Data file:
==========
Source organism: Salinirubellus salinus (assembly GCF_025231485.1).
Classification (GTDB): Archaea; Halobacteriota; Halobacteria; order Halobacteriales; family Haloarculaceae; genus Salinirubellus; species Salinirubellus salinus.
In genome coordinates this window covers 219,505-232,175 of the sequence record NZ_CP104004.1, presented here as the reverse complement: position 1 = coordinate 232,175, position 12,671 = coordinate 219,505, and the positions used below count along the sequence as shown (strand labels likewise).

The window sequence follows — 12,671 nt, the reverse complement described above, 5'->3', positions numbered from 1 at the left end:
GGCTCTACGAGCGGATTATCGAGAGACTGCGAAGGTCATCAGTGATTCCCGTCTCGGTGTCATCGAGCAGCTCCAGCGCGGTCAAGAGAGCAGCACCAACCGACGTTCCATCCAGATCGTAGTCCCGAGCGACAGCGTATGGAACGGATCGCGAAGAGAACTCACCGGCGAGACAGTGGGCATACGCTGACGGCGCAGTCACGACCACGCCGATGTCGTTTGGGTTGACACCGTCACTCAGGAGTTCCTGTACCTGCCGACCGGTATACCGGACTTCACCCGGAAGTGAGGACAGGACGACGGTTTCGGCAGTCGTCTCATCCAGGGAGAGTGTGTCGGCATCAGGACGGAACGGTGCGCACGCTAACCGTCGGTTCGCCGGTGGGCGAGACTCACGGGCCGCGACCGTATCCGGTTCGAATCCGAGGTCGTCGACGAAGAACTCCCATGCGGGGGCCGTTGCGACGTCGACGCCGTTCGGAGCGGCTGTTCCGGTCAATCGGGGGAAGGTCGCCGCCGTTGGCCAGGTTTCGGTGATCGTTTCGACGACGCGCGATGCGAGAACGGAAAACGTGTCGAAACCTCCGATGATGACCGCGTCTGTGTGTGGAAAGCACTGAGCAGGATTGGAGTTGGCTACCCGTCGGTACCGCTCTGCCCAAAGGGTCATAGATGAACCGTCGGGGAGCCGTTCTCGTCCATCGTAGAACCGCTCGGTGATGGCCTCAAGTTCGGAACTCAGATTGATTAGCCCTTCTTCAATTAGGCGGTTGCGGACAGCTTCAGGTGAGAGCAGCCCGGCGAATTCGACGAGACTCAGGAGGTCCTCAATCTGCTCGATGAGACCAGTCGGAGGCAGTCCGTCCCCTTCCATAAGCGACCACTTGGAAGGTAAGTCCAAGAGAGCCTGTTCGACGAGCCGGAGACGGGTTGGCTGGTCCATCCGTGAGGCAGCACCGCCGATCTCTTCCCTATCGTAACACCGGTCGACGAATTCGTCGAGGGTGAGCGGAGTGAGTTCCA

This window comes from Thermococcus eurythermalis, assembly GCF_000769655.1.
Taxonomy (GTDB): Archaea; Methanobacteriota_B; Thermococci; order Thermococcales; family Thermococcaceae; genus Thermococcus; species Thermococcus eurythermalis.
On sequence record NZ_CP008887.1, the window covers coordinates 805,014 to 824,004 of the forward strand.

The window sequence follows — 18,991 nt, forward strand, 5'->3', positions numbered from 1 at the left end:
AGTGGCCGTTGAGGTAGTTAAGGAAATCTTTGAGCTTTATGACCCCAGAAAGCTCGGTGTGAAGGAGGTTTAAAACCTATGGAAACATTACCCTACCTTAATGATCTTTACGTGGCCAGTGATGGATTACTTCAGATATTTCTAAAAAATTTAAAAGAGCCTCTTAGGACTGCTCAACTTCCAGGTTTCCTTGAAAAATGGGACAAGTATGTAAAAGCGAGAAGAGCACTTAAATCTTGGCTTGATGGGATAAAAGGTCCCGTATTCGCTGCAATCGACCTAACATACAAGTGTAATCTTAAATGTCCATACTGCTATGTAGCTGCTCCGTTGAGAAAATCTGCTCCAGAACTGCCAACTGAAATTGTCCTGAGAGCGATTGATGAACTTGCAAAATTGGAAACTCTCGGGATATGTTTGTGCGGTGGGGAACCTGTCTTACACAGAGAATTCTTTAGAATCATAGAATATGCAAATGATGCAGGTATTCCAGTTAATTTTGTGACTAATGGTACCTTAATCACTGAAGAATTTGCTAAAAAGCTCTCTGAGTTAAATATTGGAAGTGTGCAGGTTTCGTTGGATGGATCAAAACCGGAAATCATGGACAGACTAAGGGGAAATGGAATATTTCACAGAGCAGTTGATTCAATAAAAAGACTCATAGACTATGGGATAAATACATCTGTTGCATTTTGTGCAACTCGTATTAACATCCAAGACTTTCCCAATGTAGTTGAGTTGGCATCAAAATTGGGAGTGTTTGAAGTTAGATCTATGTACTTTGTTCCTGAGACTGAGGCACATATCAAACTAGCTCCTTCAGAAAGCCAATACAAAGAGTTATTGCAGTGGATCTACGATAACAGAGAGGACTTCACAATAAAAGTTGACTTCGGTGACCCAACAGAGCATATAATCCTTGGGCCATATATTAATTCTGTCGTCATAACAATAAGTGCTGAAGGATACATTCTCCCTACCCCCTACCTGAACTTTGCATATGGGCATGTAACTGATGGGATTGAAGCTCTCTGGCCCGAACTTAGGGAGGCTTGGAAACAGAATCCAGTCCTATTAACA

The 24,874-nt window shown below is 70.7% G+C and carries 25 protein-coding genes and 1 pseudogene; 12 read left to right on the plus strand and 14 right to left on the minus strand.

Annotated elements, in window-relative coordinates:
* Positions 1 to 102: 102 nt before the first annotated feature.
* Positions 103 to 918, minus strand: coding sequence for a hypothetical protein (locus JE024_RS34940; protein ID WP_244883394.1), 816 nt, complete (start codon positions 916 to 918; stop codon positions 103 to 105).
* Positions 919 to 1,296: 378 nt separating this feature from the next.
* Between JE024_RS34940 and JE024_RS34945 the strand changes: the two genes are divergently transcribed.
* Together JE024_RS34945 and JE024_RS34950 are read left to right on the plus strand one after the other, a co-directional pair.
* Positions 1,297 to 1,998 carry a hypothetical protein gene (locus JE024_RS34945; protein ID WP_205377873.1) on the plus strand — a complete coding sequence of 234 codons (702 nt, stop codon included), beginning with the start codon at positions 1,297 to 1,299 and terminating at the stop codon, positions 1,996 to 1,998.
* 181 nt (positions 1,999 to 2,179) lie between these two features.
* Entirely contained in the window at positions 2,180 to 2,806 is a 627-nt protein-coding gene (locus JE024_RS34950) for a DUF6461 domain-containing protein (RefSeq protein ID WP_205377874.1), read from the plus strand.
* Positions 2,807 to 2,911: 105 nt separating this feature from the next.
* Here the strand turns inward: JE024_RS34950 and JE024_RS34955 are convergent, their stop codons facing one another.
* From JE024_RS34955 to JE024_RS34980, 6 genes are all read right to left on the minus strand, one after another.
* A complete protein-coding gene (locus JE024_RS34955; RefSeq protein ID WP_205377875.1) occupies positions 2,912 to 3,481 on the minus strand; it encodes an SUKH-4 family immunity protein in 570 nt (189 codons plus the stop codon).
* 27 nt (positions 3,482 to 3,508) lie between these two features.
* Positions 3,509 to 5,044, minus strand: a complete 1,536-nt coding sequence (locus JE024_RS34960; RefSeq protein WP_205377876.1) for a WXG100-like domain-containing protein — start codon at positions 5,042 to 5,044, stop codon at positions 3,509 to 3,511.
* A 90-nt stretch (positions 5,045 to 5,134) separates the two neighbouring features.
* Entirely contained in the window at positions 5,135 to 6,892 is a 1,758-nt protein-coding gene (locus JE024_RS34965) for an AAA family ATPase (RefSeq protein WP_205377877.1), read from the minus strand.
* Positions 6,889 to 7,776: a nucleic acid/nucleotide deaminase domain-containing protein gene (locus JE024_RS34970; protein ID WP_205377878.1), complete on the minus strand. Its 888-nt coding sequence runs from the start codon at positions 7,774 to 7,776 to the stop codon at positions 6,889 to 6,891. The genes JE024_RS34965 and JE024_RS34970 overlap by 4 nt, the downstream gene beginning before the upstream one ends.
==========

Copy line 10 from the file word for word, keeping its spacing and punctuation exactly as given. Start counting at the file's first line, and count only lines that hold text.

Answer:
AGTGGCCGTTGAGGTAGTTAAGGAAATCTTTGAGCTTTATGACCCCAGAAAGCTCGGTGTGAAGGAGGTTTAAAACCTATGGAAACATTACCCTACCTTAATGATCTTTACGTGGCCAGTGATGGATTACTTCAGATATTTCTAAAAAATTTAAAAGAGCCTCTTAGGACTGCTCAACTTCCAGGTTTCCTTGAAAAATGGGACAAGTATGTAAAAGCGAGAAGAGCACTTAAATCTTGGCTTGATGGGATAAAAGGTCCCGTATTCGCTGCAATCGACCTAACATACAAGTGTAATCTTAAATGTCCATACTGCTATGTAGCTGCTCCGTTGAGAAAATCTGCTCCAGAACTGCCAACTGAAATTGTCCTGAGAGCGATTGATGAACTTGCAAAATTGGAAACTCTCGGGATATGTTTGTGCGGTGGGGAACCTGTCTTACACAGAGAATTCTTTAGAATCATAGAATATGCAAATGATGCAGGTATTCCAGTTAATTTTGTGACTAATGGTACCTTAATCACTGAAGAATTTGCTAAAAAGCTCTCTGAGTTAAATATTGGAAGTGTGCAGGTTTCGTTGGATGGATCAAAACCGGAAATCATGGACAGACTAAGGGGAAATGGAATATTTCACAGAGCAGTTGATTCAATAAAAAGACTCATAGACTATGGGATAAATACATCTGTTGCATTTTGTGCAACTCGTATTAACATCCAAGACTTTCCCAATGTAGTTGAGTTGGCATCAAAATTGGGAGTGTTTGAAGTTAGATCTATGTACTTTGTTCCTGAGACTGAGGCACATATCAAACTAGCTCCTTCAGAAAGCCAATACAAAGAGTTATTGCAGTGGATCTACGATAACAGAGAGGACTTCACAATAAAAGTTGACTTCGGTGACCCAACAGAGCATATAATCCTTGGGCCATATATTAATTCTGTCGTCATAACAATAAGTGCTGAAGGATACATTCTCCCTACCCCCTACCTGAACTTTGCATATGGGCATGTAACTGATGGGATTGAAGCTCTCTGGCCCGAACTTAGGGAGGCTTGGAAACAGAATCCAGTCCTATTAACA